It wasn’t so long ago that it seemed the best thing that could happen in Cave City would be for it to dissolve. Years of political fisticuffs had led to disfunctional government.
City council meetings dominated by verbal outbursts of council members with wild-eyed accusations about corruption and pandering had led to some citizens deciding it best to pack up and move elsewhere. Or, to ask behind closed doors what would be the process for the city to be absorbed by Barren County, much like Hiseville had done years before.
Luckily, after a protracted court battle to determine who the mayor should be and an election that brought fresh faces and fresh ideas to city government, Cave City is acting like a different place. Because of the change in attitude, it won’t be long before it begins to look like a different place.
There are hints of business development and some positive trends happening at what for us is the gateway to Mammoth Cave National Park. For many years, I have often considered that Cave City should be able to rake in money because of its location along Interstate 65. It takes little more than an hour to get from there to Louisville. (An hour and 18 minutes, according to google.com/maps.) It takes only a few minutes more to head south and reach Nashville. (An hour and 23 minutes, again, according to google.com/maps.) Absorb that thought for a moment. For a person who would like to tour this area of our fine nation and they want a central location to park themselves, Cave City is the place.
But, the problem has been economic progress. There were not many places to stay the night. (That situation has improved.) There were not many places to grab a bite to eat. (That situation still needs to improve.) Finally, the exit from the interstate into town has not been appealing. (The new overpass on Ky. 90 will help, but Cave City officials really should take some time and examine what people who exit the interstate see when they enter Cave City.)
It is obvious by recent discussions and developments, city officials are thinking of the future and their town’s strategic location.
“You’ve got to have a plan. You need to have it if you’re going to progress,” Mayor Dwayne Hatcher told Daily Times reporter Gina Kinslow after last week’s city council meeting.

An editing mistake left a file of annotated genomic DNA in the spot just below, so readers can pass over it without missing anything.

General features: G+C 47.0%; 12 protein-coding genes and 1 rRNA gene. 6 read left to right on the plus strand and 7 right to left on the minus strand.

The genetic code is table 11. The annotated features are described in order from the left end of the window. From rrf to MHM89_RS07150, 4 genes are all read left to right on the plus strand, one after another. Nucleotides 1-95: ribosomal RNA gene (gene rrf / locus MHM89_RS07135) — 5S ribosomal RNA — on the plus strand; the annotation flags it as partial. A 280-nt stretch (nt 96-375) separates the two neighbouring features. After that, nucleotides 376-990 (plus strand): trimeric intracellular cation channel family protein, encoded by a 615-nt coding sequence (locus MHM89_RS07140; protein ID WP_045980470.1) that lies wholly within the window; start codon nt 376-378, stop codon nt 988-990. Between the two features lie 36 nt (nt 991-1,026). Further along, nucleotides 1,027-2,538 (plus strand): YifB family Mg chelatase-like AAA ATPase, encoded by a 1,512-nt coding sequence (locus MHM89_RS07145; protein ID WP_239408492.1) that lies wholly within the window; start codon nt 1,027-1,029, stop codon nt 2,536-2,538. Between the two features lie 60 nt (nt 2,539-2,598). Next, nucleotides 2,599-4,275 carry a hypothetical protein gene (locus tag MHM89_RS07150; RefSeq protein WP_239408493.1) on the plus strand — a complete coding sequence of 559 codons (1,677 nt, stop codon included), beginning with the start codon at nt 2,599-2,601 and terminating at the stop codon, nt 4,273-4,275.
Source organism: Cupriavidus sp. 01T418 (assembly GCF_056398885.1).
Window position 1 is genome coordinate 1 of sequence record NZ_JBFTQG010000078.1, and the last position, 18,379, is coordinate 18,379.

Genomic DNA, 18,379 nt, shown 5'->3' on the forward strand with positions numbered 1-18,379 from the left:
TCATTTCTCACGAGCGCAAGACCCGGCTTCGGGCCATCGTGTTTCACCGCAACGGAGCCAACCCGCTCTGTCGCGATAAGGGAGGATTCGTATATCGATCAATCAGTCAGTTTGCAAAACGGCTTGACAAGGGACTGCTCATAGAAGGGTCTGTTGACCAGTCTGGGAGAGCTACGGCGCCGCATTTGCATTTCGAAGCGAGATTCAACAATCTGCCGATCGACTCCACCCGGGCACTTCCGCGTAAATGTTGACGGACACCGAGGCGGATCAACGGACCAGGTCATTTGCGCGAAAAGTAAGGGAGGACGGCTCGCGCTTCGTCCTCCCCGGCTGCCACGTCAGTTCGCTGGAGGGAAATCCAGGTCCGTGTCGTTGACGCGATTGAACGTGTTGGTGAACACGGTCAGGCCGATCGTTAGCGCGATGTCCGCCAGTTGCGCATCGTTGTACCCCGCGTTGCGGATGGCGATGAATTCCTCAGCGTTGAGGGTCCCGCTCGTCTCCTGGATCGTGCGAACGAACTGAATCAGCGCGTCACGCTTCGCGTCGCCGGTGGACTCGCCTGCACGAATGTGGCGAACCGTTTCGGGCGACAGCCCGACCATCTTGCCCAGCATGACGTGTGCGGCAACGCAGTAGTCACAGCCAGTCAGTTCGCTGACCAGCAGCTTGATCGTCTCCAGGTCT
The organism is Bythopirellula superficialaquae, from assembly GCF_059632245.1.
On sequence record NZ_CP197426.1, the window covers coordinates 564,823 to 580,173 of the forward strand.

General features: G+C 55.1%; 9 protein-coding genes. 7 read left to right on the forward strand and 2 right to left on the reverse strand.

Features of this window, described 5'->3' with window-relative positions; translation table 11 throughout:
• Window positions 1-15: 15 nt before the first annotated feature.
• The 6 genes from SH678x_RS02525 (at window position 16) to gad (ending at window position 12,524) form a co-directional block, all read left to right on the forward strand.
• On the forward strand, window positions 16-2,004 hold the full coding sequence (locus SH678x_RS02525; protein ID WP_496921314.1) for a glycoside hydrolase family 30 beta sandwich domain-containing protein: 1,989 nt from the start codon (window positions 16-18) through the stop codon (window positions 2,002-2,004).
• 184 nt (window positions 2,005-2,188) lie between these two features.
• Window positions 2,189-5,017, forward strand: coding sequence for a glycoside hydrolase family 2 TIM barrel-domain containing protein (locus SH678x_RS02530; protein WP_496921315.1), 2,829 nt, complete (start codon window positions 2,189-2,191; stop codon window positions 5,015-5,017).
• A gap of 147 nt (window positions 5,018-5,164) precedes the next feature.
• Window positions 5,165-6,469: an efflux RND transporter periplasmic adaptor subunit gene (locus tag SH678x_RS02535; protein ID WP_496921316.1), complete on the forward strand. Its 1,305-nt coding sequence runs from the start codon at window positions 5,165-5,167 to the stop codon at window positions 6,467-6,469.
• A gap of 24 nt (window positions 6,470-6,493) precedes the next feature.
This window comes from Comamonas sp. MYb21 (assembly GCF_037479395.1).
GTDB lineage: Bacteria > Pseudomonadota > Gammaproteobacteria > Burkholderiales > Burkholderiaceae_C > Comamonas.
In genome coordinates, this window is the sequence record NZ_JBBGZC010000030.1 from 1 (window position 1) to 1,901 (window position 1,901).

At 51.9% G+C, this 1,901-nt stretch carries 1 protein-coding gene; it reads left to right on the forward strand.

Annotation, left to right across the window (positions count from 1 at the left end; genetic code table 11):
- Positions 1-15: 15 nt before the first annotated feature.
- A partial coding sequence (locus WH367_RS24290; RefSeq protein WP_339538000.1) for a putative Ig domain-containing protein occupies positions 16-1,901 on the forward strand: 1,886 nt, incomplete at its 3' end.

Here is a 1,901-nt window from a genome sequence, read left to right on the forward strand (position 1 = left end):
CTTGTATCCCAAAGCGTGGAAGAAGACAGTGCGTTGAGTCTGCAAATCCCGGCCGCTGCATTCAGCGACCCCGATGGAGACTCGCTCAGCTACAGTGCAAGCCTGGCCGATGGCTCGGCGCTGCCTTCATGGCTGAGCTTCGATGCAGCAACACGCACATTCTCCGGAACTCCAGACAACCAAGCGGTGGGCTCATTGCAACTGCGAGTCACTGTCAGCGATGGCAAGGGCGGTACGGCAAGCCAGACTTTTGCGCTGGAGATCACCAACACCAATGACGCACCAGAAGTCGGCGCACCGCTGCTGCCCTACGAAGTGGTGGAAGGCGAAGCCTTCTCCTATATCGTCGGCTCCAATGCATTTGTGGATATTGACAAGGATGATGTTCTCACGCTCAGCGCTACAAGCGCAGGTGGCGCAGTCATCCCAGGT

Hatcher and others had just heard from Bobbie Bryant and Tad Long with Kentucky League of Cities about the benefits of the city developing a long-range strategic plan.
“It’s not because people don’t have great things going on in the community. It’s because there are a lot of great things going on in the community, and so a strategic plan just kind of prioritizes that, brings all of that together and gives you a rough format going forward,” Long explained to city officials during the meeting.
A strategic plan also provides an opportunity to generate new ideas, new approaches, new perspectives and an overall new way of looking at things, he said.
Long laid out some success stories from around the state and explained the focus, dedication and commitment it will take from city leaders in order to improve and promote the city.
The best thing about how this group of city leaders has gone about developing a strategic plan for their city is that they have been attempting to engage the citizens in the discussion. Long further suggested to really get citizen involvement, the mayor and council members would have to knock on doors, much like if they were campaigning for office.
That last part struck me. It was something I had never really thought of before. Building a coalition of people who are interested in improving their city is just like building a grass-roots political movement.
I hope Mr. Hatcher and his council members take that advice to heart. I also hope they are effective at getting the citizens of Cave City excited about the potential of their community. It is a great location and could have a bright future. They’ve come a long way in changing the attitude and should be congratulated.
James Brown is editor of the Glasgow Daily Times. He can be contacted by e-mail at firstname.lastname@example.org.
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